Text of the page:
Throughout the 30th anniversary of the Mac, one thing become clear — as much as many of us love and adore OS X, we're now living in the age of iOS. If the differences in worlds needed to made any more clear, Apple recently celebrated the anniversary of their epic 1984 Superbowl TV commercial by releasing the 1.24.14 video, shot entirely on the iPhone, and broadcast on the internet. However, that the Mac remains recognizable today, vibrant and important, leads me to wonder, in another 30 years, how recognizable will the iPhone be? Of what and on what will a 1.24.44 be "shot" and "broadcast"?
John Gruber, writing on Daring Fireball:
Amidst all the well-deserved accolades celebrating the 30th anniversary of the original Macintosh, what has struck me is how very Apple that product — and the team that made it — was.
For one thing, they sweated the details. The greatest testimony to their genius is just how much of that original design is recognizable in today’s Mac OS X 10.9. A Mac user from 1984 could sit down in front of an iMac or MacBook today and recognize it as a successor to that original machine. That’s simply amazing.
Emphasis mine. The opposite is also true. A Mac user today could sit down in front of the original Mac and not feel lost or alienated. That's because, for the end-user, the interface is the app and consistency is a feature. OS X Mavericks is very different than the original Mac OS, yet the windows are still there. The mouse still points and clicks. The File and Edit menus are right where they've always been. That's the human interface — the way a person experiences a machine. Change all the plumbing you want, from kernel to driver, and as long as the interface remains recognizable, the human remains comfortable. Leave the plumbing the same and change the way the interface works, and the human will be lost.
That's why the Mac endures so well — the elements that the human being sees and interacts with remain familar. It's also why iOS 7, despite its radical visual overhaul, remained usable — the icons were still in the same place on the Home screen, lists still scroll the same way, taps and swipes work the same way now as they did before. For all the changes, the way the human interacts with the machine remains largely unchanged.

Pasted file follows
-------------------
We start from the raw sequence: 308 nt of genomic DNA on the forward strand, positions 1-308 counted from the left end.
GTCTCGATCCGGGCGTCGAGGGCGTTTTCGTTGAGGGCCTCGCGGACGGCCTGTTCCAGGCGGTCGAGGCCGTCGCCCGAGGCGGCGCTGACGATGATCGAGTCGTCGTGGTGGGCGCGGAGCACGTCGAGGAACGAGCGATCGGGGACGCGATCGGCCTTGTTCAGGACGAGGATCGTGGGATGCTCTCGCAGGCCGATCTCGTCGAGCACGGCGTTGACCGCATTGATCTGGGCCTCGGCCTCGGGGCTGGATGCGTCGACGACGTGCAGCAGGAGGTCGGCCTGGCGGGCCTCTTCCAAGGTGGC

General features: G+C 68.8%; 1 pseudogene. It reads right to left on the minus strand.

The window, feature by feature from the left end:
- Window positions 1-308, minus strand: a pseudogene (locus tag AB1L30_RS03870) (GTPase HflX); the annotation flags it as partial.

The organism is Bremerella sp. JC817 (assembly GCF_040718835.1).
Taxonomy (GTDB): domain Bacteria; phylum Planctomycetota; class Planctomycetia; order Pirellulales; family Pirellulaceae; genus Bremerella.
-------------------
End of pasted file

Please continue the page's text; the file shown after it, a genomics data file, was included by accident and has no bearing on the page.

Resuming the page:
The human interface for handhelds has been largely the same for a long time as well. Early personal digital assistants (PDAs) had grids of icons that, when pressed, launched apps. Smartphones too. The Treo and Windows Mobile. The iPhone, the late webOS, BrackBerry then and now, even Android in its drawer, have grids of icons. There's a reason for that. Icons are iconic. They're easy to recognize and differentiate at a glance. Windows Phone uses titles instead, which offer some increased informational capacity, but at the expense of consistency. But will that consistency endure for as long as the desktop has?
So I have very little idea what precisely I would mean if, in 5 years, I were to say 'I installed an app on my smartphone'. Further, I'm pretty sure that if it's an Apple smartphone it will run an iteration of iOS but I'm rather less sure what Google will have done with Android and Chrome by then. And of course I might be running a fork of Android from Amazon or, perhaps, Microsoft.
If you'd asked me 30 years ago, when I first touched a Lisa or Mac, whether desktops would be largely the same now, today, I would have thought you mad. With visions of science-fiction dancing in my head, I would have thought — hoped — that they wouldn't last out the decade. But here they are.
When it comes to mobile, I likewise can't imagine picking up anything even resembling an iPhone or smartphone, iOS or Android, 10 years from now, much less 30, in anything resembling the same way, shape, or form. The velocity of mobile just seems so much faster than desktop. But maybe it just seems that way?
Natural language interfaces and sequentially inferring sensors like Siri and Google Now are always coming but never quite arriving. Yet the contextual awakening and internet of things is looming on the horizon. Slowly but surely, push interface is starting to appear. But will these lead to fundamental changes in human interaction, or simply a rounding out of the experience?
It's 2037 or 2044 and you want to get in touch with a loved one, will the device you reach for — if indeed you still need to reach — and will the apps and/or services you interact with be in any way be recognizable to an iPhone user today? Even harder to imagine: If Apple were to honor the iPhone then the way they have the Mac now, how would that honor be captured and broadcast?